The Washington Post

Sorry, Jorge Mario Bergoglio is not the first non-European pope

This April 4, 2005, file photo shows Argentine Cardinal Jorge Mario Bergoglio, celebrating a Mass in honor of Pope John Paul II at the Buenos Aires Cathedral in Buenos Aires, Argentina. (Natacha Pisarenko/Associated Press)

Jorge Mario Bergoglio, who was just elected pope, is from Argentina. He is the first pope from the Americas, a symbolically important step that suggests that the church wants to focus more on its largest regional following, which is in Latin America.

But he is not, as many are reporting, the first non-European pope. He is the just the first non-European pope in a very, very long time.

Update: As some are pointing out, "non-European" can have two different meanings, one based in ethnicity and the other nationality. While Bergoglio is an Argentine citizen, his parents were born in Italy and he is ethnically Italian. Many citizens of Argentina, as in the U.S., are descendants of immigrants, and a majority are of European descent. So he not "non-European" in the way that a Filipino of Congolese pope might be, but rather in the way that an Irish-American cardinal is "non-European."

Previous non-European popes have included, for example, the very first one: Saint Peter, who was born in Bethsaida, which is thought to have been in modern-day Israel (possibly in the Golan Heights). It's a reminder that, although we think of the Catholic church as a European institution, the religion itself was founded in the heart of the Middle East. A number of other popes are from once-Roman-controlled regions of North Africa, a reminder that the Mediterranean was not always such a civilizational divide, although Christianity persisted in the region for centuries after the Roman empire's fall.

By my count, which is probably incomplete, he is the 11th non-European pope in the church's history, and the first in 1,272 years.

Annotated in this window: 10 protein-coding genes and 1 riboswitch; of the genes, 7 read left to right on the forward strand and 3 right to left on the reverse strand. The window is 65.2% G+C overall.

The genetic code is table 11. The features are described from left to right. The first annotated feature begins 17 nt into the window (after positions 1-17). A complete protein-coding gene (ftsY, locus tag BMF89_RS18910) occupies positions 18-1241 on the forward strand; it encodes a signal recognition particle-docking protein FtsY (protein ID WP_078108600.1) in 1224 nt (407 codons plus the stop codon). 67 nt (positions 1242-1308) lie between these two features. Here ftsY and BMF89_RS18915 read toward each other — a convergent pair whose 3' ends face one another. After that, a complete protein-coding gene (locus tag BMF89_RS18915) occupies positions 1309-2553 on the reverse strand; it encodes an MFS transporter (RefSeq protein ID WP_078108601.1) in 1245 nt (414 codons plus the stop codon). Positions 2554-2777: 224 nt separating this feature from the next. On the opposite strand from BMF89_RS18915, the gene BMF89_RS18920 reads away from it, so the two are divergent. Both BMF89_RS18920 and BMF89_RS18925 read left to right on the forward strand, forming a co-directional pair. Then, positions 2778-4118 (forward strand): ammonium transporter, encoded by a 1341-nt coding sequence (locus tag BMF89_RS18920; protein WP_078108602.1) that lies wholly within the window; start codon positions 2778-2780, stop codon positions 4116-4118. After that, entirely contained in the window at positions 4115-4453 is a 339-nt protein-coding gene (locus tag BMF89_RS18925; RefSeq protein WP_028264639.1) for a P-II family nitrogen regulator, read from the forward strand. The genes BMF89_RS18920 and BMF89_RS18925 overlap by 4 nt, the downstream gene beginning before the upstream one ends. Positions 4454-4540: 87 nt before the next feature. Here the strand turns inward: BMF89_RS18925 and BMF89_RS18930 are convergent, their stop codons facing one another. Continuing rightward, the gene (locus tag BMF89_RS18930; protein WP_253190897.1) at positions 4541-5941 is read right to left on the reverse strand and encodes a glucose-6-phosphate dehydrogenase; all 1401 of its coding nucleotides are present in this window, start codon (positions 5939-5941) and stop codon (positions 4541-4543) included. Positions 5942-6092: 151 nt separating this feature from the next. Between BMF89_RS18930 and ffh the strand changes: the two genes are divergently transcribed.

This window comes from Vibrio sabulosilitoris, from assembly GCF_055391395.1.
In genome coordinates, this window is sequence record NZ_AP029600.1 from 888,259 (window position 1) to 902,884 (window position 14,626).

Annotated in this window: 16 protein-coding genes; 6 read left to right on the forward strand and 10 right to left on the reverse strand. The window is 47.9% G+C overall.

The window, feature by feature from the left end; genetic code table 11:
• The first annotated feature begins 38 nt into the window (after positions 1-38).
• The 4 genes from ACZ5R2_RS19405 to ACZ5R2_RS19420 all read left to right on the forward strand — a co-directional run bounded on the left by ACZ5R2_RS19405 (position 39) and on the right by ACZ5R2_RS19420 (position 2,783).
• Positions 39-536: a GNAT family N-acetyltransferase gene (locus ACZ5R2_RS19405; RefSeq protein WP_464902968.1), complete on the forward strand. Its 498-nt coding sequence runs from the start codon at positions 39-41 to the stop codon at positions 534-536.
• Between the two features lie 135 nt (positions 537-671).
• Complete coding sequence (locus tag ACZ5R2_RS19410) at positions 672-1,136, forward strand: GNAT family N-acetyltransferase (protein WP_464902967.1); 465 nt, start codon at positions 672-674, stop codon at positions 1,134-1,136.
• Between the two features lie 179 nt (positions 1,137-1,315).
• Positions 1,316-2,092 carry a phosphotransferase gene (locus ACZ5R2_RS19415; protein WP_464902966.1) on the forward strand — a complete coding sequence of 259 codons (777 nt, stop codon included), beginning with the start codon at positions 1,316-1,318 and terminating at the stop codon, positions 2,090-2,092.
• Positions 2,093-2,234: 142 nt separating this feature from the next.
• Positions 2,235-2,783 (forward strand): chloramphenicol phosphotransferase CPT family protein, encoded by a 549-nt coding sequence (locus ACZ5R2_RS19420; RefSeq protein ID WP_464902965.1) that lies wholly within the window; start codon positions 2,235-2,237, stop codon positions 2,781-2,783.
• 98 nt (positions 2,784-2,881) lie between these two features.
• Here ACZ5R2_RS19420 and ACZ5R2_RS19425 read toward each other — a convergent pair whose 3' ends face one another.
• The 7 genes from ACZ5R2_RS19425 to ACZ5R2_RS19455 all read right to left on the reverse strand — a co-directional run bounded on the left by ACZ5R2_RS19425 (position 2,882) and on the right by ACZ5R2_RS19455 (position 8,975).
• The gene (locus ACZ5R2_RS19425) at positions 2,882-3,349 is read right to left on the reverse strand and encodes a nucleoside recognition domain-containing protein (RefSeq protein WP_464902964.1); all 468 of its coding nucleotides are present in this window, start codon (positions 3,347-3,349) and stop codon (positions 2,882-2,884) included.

Here's a (again, probably incomplete) list of the non-European popes I was able to find in a cursory overview, with each pope's place of birth and the period of his reign:

1) Saint Peter: Bethsaida, modern-day Israel(33 – 64 A.D.)
2) Pope Saint Evaristus: Bethlehem, modern-day West Bank (97 – 105)
3) Pope Saint Anicetus: Emesa (today known as Homs), Syria (155 – 166)
4) Pope Saint Victor I: Leptis Magna, modern-day Libya (189 – 199)
5) Pope Saint Miltiades: Somewhere in North Africa (311 – 314)
6) Pope Theodore I: Jerusalem, modern-day Israel and West Bank (642 – 649)
7) Pope John V: Antioch, then Syria but today part of Turkey (685 – 686)
8) Pope Sisinnius: Syria (708)
9) Pope Constantine: Syria (708 – 715)
10) Pope Gregory III: Syria (731 – 741)

And now number 11! Pope Francis I: Buenos Aires, Argentina (2013 – ?)

The Freddie Gray case

Please provide a valid email address.

You’re all set!

Campaign 2016 Email Updates

Please provide a valid email address.

You’re all set!

Get Zika news by email

Please provide a valid email address.

You’re all set!
Show Comments

Sign up for email updates from the "Confronting the Caliphate" series.

You have signed up for the "Confronting the Caliphate" series.

Thank you for signing up
You'll receive e-mail when new stories are published in this series.
Most Read



Success! Check your inbox for details.

See all newsletters

Close video player
Now Playing

To keep reading, please enter your email address.

You’ll also receive from The Washington Post:
  • A free 6-week digital subscription
  • Our daily newsletter in your inbox

Please enter a valid email address

I have read and agree to the Terms of Service and Privacy Policy.

Please indicate agreement.

Thank you.

Check your inbox. We’ve sent an email explaining how to set up an account and activate your free digital subscription.